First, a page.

Shining a Light on the Truth
“No one lights a lamp and hides it in a clay jar or puts it under a bed. Instead, they put it on a stand, so that those who come in can see the light. For there is nothing hidden that will not be disclosed, and nothing concealed that will not be known or brought out into the open. Therefore consider carefully how you listen. Whoever has will be given more; whoever does not have, even what they think they have will be taken from them.” Luke 8:16-18
We have seen, up close and personal this week, what happens when we hide things under a bushel basket. Jesus (as usual) is right! We rarely hide our light, but we are often more than willing to hide the things that we are embarrassed about, worried about, shocked about, under a bushel basket; or sweep them under the rug; or keep them under the klan hood. But just as Jesus says ‘ there is nothing hidden that will not be disclosed, and nothing concealed that will. Not be brought out into the open.’ So if you wonder why I think it is so important for us as a faith community to know our history, to understand our history, and to respond to our history - it is because of weeks like this. Because until our history is dealt with, until we fully recognize what we once were, and why we are the way we are; we will not have—nor deserve-- the trust, understanding and respect of our neighbors.
Why? Because in the 1920s when parishioners from St Katherine’s and St. James were advocating to end lynching in Maryland, our parishioners were working to keep the neighborhood segregated. And in the 1930’s when Black West Baltimore Churches were raising money to send Thurgood Marshall to law school, lawyers from Memorial and the Episcopal Diocese were working on a plan to keep all Baltimore neighborhoods segregated. When Marshall was arguing Brown v. Board before the Supreme Court in 1952, Memorial was working to keep a local youth center segregated. And while there might not be photos of it - Memorial members were putting on Black-Faced Minstrel shows for many years here at Memorial in what is now Farnham Hall. It’s not just that we have some ‘bad things in our past’ - but that it was done in direct opposition to what other Jesus loving Black Episcopalians were working towards here in the city. They were shining their light and we were working to put it out. This is a terrible history. And not one we can avoid talking about.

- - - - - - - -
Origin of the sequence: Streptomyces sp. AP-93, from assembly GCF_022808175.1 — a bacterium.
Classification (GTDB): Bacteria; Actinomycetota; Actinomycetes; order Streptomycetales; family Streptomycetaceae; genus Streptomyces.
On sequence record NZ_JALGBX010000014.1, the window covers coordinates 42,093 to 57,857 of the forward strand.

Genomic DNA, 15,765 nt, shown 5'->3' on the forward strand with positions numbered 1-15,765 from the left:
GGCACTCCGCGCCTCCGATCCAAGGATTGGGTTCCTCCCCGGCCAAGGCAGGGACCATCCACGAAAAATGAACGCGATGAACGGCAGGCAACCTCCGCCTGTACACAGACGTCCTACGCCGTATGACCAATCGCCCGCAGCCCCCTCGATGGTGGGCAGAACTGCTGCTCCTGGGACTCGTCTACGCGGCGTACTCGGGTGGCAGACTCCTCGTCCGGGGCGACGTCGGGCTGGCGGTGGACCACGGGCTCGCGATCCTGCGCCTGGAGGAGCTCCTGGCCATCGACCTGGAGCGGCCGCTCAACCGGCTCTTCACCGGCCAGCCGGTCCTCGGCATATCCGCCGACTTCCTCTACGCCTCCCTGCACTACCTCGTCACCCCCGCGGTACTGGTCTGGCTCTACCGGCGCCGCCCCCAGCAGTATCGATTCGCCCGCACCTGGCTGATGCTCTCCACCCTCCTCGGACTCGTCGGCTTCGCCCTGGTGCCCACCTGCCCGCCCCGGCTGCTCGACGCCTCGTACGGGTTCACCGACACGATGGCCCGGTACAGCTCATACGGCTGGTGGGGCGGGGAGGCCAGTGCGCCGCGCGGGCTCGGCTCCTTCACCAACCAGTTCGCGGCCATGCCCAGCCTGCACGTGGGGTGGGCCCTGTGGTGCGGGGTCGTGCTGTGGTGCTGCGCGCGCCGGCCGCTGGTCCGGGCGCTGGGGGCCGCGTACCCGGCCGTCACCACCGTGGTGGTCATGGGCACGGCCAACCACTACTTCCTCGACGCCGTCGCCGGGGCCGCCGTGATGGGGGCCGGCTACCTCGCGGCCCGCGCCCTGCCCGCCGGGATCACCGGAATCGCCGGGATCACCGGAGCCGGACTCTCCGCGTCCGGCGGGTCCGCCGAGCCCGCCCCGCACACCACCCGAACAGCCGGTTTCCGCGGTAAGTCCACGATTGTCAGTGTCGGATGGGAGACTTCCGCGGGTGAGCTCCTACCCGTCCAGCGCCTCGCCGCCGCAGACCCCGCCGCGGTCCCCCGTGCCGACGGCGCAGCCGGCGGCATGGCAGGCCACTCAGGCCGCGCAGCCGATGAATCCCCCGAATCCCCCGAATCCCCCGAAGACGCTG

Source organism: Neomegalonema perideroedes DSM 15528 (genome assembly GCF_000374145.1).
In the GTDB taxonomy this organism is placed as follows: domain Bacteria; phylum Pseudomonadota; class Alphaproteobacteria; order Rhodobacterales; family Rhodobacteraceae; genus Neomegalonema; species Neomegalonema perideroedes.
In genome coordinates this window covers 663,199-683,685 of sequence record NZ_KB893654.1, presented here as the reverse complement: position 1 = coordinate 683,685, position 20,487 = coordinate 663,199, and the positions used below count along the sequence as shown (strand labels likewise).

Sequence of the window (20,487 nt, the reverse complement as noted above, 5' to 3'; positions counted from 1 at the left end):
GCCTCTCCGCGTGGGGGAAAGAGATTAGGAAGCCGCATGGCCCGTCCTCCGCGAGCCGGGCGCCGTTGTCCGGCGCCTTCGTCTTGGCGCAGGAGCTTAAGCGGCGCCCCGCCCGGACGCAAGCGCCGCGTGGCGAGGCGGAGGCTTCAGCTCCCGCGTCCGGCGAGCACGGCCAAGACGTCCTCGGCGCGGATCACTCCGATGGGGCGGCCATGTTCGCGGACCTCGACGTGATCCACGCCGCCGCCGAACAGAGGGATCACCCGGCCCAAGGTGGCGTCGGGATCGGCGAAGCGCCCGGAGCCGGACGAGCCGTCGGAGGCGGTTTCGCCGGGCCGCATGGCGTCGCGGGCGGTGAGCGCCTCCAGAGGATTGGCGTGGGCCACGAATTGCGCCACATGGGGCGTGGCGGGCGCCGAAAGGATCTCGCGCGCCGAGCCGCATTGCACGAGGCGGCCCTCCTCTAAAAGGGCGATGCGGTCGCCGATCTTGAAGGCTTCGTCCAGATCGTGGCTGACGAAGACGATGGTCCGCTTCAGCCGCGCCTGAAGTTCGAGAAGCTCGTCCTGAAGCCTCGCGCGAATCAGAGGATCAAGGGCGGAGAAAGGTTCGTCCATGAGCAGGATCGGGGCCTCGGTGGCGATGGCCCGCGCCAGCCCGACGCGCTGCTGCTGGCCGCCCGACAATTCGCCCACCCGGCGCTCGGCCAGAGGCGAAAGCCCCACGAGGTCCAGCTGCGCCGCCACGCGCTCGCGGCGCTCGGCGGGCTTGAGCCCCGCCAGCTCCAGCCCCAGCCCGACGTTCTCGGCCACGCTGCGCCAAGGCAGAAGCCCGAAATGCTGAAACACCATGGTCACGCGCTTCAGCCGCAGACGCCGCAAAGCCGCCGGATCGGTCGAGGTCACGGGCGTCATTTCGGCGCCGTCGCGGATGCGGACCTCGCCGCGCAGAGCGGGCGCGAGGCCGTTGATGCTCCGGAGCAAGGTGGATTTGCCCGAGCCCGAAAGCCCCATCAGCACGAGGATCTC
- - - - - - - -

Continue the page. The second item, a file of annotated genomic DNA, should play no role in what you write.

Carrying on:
Instead of proclaiming the Gospel of Jesus, our history was one of white supremacy. Instead of proclaiming that Justice should rain down like water, we asked maintained status quo. Instead of seeking righteousness like a mighty stream, we have sought righteousness lite - a trickling brook that moves just enough to make us feel good about ourselves but never enough to challenge our current reality.
During the Vestry retreat last weekend, we discussed in great detail the impact of white supremacy in the Episcopal Church, in Baltimore, and at Memorial specifically. We discussed a need to have some larger conversations about the triptych in the front of the church, the plaques to the two founding rectors (who were also Slaveholders according to census records), and even about the name of the church. You will, I am sure, hear more conversations around this—and I hope that you will join in to learn more about the past. But I hope you will also hear about the efforts we are undertaking to ‘turn around’ and atone for the sins of the past while, and that you see yourself in that work. Crafting a better future that looks much more like the Kingdom of God.
Perhaps you, like Memorial, have your own past that needs to be addressed? Perhaps you are struggling with how to reconcile that today?
To be very clear, I do not want you to read this and be ashamed, or feel that you cannot share or recover from it. We are reminded on Ash Wednesday that we are all nothing more than ashes and dust. Just as it is my fervent belief that God will make a ‘good thing’ from Memorial’s ‘dust’, so to do I believe that God will do the same with your dust; with your failings, your weaknesses, and your mistakes... IF we are willing to shine a light brightly, acknowledge the evils of our past, and work to be and do better in the future. We do that as individuals—but moreso as a community. We can collectively make our community better